Separation of Power for Public Prosecutor – Attorney General in the Harapan Action Plan

Separation of Power for Public Prosecutor – Attorney General in the Harapan Action Plan

For the purposes of the 15th General Elections (“GE15”), the Pakatan Harapan coalition launched the Harapan Action Plan (“HAP”).[1]

At page 40 of the HAP, the Pakatan Harapan coalition outlined that it intends to separate the roles and responsibilities of the Public Prosecutor from the Attorney General (“the Separation”):

The Separation is not a novel one as it was mooted in Pakatan Harapan’s manifesto for the 14th General Elections.[2]

Unfortunately, despite being successful in the 14th General Elections, the Separation did not materialise during the Pakatan Harapan coalition’s 22 months in power.[3]

In fact, there was controversy surrounding some of the prosecutorial decisions made when Tan Sri Tommy Thomas (Pakatan Harapan coalition’s choice for Attorney General)[4] was the Attorney General.[5]

Post-GE15, Dato’ Seri Anwar bin Ibrahim (Pakatan Harapan’s GE15 candidate for Prime Minister) has been sworn in as the 10th Prime Minister of Malaysia[6] and the current Federal Government is in effect a Pakatan Harapan coalition-led government.

It is now time for Pakatan Harapan to fulfill its plans in the HAP. One of the major institutional reforms planned in the HAP is the Separation.

Some possible models for implementing the Separation can be gleaned from Commonwealth jurisdictions such as Bangladesh, India, Jamaica, and Kenya.[7]

Legally, the Separation would require a constitutional amendment to inter alia Article 145 of the Federal Constitution.[8]

Such a constitutional amendment would require two third majority as per Article 159(3) of the Federal Constitution.[9]

The current Federal Government, led by Dato’ Seri Anwar bin Ibrahim, at the time of writing, appears to have two third majority support in the Dewan Rakyat (lower house of Parliament).[10]

The Pakatan Harapan coalition thus has a golden opportunity to bring about major institutional reform by passing a constitutional amendment act to implement the Separation.

Post-Script: Dato’ Sri Azalina binti Othman Said, the Minister in the Prime Minister’s Department (Law and Institutional Reform), announced on 7th December 2022 that the first steps for the Separation have been taken. [11]


Does the Attorney General (Still) Have Absolute Discretion?

In Datuk Zaid bin Ibrahim’s recent interview on Astro Awani,[1] he mentions a number of times that the Attorney General’s discretion is absolute.[2]

Article 145(3) of the Federal Constitution is of relevance:

“The Attorney General shall have power, exercisable at his discretion, to institute, conduct or discontinue any proceedings for an offence, other than proceedings before a Syariah court, a native court or a court-martial” (Emphasis mine)

The topic of the Attorney General’s discretion was the subject of my conference paper, which was subsequently published in a journal.[3]

The paper traced the courts’ historical position on the reviewability of the exercise of the Attorney General’s discretion.

Up until Peguam Negara Malaysia v Chin Chee Kow (as secretary of Persatuan Kebajikan dan Amal Liam Hood Thong Chor Seng Thuan) and another appeal [2019] 4 CLJ 561 [“Chin Chee Kow”], the apex courts of Malaysia consistently held that the Attorney General’s discretion is absolute or unfettered.[4]

In Chin Chee Kow, the Federal Court agreed with the Court of Appeal’s view that:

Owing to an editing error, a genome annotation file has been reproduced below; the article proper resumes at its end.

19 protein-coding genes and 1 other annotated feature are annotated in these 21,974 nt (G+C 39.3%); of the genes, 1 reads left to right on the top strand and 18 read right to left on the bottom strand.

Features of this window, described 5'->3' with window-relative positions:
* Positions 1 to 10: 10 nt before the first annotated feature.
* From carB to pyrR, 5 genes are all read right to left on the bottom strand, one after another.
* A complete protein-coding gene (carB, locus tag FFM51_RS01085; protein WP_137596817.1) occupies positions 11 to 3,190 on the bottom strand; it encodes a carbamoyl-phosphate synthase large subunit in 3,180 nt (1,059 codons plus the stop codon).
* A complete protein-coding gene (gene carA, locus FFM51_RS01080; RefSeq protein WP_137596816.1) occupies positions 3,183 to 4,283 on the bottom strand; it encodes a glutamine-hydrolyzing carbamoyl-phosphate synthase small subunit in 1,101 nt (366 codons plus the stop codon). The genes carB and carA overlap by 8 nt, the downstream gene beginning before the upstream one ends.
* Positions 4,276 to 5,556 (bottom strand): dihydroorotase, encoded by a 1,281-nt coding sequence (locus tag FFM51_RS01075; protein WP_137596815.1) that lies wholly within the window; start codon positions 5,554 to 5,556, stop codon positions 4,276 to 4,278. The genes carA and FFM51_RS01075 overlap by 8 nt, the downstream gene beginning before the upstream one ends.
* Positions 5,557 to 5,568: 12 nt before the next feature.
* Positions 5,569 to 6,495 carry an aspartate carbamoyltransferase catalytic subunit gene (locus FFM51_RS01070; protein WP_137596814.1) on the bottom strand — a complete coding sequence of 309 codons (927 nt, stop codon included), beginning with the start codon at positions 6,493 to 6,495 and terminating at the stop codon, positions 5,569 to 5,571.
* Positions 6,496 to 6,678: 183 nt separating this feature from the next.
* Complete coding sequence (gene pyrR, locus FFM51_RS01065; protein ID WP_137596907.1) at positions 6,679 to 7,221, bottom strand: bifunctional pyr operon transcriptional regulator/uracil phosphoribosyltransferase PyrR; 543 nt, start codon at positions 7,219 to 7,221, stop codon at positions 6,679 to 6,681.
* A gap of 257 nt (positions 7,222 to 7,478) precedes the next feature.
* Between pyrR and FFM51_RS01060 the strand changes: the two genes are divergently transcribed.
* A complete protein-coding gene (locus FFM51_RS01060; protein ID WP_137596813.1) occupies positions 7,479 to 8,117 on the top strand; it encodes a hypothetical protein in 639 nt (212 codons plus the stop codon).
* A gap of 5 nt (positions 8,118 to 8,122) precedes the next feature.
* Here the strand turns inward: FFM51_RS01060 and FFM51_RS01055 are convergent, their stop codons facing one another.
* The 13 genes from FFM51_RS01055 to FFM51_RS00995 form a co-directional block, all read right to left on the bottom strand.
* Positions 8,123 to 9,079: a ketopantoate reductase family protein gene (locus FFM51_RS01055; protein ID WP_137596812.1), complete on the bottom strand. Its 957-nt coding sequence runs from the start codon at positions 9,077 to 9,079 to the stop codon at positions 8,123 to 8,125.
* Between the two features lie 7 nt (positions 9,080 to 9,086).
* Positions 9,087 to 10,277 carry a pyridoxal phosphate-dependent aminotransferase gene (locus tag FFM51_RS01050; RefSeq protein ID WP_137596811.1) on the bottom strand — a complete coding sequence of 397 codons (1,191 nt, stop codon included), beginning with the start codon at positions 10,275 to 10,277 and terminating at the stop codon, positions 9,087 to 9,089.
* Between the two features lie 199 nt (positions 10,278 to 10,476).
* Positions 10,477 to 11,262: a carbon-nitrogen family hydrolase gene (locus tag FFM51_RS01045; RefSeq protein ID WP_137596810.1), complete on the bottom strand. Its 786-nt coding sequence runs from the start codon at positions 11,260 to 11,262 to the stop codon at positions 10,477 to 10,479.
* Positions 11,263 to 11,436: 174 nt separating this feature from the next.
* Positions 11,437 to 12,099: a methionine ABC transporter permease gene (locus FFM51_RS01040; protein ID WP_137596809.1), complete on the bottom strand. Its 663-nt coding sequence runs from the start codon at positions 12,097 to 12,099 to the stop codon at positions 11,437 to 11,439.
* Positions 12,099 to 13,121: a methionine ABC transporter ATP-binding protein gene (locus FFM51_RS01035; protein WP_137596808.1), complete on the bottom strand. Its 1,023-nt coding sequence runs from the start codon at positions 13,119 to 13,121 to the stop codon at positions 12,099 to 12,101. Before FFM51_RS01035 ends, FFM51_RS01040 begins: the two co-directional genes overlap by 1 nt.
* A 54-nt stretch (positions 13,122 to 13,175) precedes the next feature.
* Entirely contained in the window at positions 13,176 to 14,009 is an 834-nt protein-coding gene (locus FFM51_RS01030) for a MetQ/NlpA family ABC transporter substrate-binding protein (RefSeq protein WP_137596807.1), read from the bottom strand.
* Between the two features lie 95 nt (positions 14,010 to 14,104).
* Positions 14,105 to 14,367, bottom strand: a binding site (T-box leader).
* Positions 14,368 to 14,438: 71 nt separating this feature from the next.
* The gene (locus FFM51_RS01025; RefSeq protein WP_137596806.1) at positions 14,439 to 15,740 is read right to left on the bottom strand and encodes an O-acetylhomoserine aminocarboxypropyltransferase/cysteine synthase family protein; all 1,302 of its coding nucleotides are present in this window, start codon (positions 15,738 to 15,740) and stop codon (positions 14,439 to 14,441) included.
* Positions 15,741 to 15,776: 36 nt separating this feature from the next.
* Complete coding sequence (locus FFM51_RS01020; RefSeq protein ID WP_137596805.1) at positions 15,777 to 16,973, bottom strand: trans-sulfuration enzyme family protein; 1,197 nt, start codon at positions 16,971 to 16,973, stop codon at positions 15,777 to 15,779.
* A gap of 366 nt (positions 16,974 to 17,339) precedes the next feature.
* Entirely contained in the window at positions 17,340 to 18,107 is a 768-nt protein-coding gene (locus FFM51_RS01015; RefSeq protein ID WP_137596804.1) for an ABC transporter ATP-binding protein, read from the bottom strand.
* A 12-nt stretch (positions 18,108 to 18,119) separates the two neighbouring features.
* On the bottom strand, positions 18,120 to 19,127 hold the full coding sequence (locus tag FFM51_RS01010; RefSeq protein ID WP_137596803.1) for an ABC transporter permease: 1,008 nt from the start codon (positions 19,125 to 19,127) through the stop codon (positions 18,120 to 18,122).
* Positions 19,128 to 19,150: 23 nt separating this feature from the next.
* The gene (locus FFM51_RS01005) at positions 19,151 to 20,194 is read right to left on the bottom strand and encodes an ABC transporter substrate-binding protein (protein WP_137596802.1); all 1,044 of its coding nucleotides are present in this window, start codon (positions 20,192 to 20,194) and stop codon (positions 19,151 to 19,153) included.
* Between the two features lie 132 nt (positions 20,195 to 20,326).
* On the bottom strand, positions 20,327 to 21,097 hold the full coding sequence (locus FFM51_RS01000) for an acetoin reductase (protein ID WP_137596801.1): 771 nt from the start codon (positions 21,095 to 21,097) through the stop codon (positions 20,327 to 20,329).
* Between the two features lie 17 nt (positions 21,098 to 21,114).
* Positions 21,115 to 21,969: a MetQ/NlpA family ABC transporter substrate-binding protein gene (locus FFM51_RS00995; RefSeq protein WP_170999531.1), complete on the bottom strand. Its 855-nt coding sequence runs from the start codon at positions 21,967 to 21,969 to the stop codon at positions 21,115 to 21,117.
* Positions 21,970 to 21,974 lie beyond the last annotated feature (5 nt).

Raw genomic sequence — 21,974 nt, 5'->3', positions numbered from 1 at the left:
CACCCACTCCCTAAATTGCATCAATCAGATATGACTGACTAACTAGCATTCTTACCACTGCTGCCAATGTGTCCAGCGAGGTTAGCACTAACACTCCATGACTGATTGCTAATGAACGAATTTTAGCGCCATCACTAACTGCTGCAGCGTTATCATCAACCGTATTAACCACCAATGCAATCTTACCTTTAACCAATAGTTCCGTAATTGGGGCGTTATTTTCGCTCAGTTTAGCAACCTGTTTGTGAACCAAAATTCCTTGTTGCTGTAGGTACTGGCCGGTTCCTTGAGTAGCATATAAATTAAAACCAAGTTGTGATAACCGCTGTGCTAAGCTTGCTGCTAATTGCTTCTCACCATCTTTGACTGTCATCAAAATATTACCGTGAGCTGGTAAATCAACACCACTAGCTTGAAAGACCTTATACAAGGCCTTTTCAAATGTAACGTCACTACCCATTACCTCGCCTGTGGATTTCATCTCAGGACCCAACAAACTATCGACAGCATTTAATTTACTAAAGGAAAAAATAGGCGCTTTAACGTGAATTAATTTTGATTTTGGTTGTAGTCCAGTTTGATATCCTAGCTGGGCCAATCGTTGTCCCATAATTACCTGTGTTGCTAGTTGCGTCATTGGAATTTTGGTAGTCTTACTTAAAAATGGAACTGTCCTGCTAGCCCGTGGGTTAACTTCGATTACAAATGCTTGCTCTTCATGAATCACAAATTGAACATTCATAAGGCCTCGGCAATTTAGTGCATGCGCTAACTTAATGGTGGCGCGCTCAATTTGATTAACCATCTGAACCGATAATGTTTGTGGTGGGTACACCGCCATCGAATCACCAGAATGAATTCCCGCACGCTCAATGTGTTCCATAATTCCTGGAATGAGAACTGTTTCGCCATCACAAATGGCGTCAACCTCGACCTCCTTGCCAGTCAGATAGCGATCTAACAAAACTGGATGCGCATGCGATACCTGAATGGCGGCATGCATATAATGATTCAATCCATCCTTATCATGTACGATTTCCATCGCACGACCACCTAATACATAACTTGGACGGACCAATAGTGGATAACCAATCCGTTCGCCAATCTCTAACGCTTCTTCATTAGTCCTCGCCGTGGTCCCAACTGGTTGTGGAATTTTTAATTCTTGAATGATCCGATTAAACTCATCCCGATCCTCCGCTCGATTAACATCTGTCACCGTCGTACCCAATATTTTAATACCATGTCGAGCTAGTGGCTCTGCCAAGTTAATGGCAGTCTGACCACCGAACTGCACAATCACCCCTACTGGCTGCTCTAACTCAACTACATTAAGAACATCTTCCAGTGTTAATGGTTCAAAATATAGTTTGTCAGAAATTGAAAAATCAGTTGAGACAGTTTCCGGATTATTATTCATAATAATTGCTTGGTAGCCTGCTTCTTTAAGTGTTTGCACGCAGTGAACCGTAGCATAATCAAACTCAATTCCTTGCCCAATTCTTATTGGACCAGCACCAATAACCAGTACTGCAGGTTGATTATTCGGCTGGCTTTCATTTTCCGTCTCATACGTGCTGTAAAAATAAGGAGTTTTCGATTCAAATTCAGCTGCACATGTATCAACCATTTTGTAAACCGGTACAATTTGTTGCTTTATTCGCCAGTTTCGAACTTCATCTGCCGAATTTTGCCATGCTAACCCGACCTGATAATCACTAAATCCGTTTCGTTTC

(a) the Attorney General only had absolute discretion in criminal matters;[5] and

(b) in non-criminal matters, the Attorney General did not have absolute or unfettered discretion.[6]

This began the departure from years of established precedent on the Attorney General’s discretion.

When it came to Sundra Rajoo a/l Nadarajah v Menteri Luar Negeri, Malaysia & Ors [2021] 5 MLJ 209 (“Sundra Rajoo“), the Federal Court went even further than Chin Chee Kow and held that the Attorney General’s exercise of discretion would be subject to judicial review in appropriate circumstances.[7]

This, in effect, meant that even in criminal matters, the Attorney General no longer has absolute or unfettered discretion.

The current legal position is that the Attorney General has wide discretion.

However, post Chin Chee Kow and Sundra Rajoo, it would no longer be correct to say that the Attorney General has absolute or unfettered discretion.


Commentary on Sundra Rajoo’s Judicial Review Application

On 31st December 2019, former director of the Asian International Arbitration Centre (AIAC), Datuk Prof Dr N. Sundra Rajoo (“Sundra Rajoo”) succeeded in his judicial review application against the decision of the Attorney General’s Chambers (“AGC”) to charge him with three counts of criminal breach of trust[1]  involving over RM1 million belonging to AIAC.[2]

The effect of this decision, until and unless a stay of the High Court’s decision is obtained, is that inter alia the criminal breach of trust case against Sundra Rajoo in the Sessions Court has to come to an end.

Leave to proceed with the judicial review application was initially refused by the High Court on the basis that “the decision of the Attorney General in exercising his discretion to prefer charges against the appellant is not amenable to judicial review.”[3]

On appeal, the Court of Appeal was “of the view that the issues raised by the appellant might on further consideration turn out to be an arguable case in favour of granting the reliefs sought for by the appellant.”[4]

The case was then sent back to the High Court and heard on its merits. It was reported that Yang Arif Dato’ Seri Mariana Yahya held that the Attorney-General (“AG”)’s discretionary power under Article 145 (3) of the Federal Constitution to institute, conduct or discontinue any proceedings for a criminal offence is subject to  judicial review.